EGYPT: Cairo turns red on Valentine's Day
The hot climate didn’t stand in the way of many who went out to buy presents, flowers and souvenirs for their sweethearts and family members. Gift shops and florists were not the only ones prepared for the event, as restaurants and cafes were similarly awash with hearts and splashes of red.
Celebrating Valentine's Day is a new trend in Egyptian life. People in Cairo and other big cities started taking it seriously during the late 1990s, as younger generations became more exposed to Western culture. Now some young Egyptians even celebrate Halloween, which is technically denounced by Islam because of its pagan roots.
But with the financial difficulties in Egypt -- more than 40% of the population lives on $2 or less a day --celebrating Valentine's Day doesn’t come cheap.
Mohamed Zanati runs a souvenir shop in downtown Cairo. He said the price of an average gift (a set of candles, a large teddy bear or a doll) can reach up to $50, as they vary according to their material and size, adding that his trade prospers during the week before and after Valentine's Day despite the relatively expensive prices.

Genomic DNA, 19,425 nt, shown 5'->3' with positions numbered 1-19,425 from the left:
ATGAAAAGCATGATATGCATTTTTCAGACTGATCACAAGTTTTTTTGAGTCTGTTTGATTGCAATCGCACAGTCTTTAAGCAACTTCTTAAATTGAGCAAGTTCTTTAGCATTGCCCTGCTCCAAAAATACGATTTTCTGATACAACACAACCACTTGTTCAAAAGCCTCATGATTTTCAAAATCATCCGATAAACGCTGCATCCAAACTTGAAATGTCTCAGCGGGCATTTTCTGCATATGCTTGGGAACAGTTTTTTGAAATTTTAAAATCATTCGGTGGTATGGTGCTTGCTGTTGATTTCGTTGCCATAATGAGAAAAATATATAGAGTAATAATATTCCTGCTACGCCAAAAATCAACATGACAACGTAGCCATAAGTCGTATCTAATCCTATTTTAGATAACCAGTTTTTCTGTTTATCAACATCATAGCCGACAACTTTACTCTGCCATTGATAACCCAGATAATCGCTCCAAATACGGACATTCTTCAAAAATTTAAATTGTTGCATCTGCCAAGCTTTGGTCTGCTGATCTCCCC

"Most of our clients on Sunday were young people between 18 and 25 years old, and this year we've had more customers than the year before, when recession was hitting people harder than now. We ran out of many items and had to order for more," Zanati said.
Cafe owner Mokhtar El Khawaga says that he had to hire extra staff for Sunday, stressing that Valentine's Day has grown to be an exceptional event in recent years. "We stared preparing for Valentine's earlier in the month. We have to make sure we've got double the quantity of everything we serve this day.
"We get at least double the guests we host in other regular days," he said.
-- Amro Hassan in Cairo
Photo: A man selling red balloons in the streets of Cairo on Valentine's Day. Credit: Asmaa Waguih / Reuters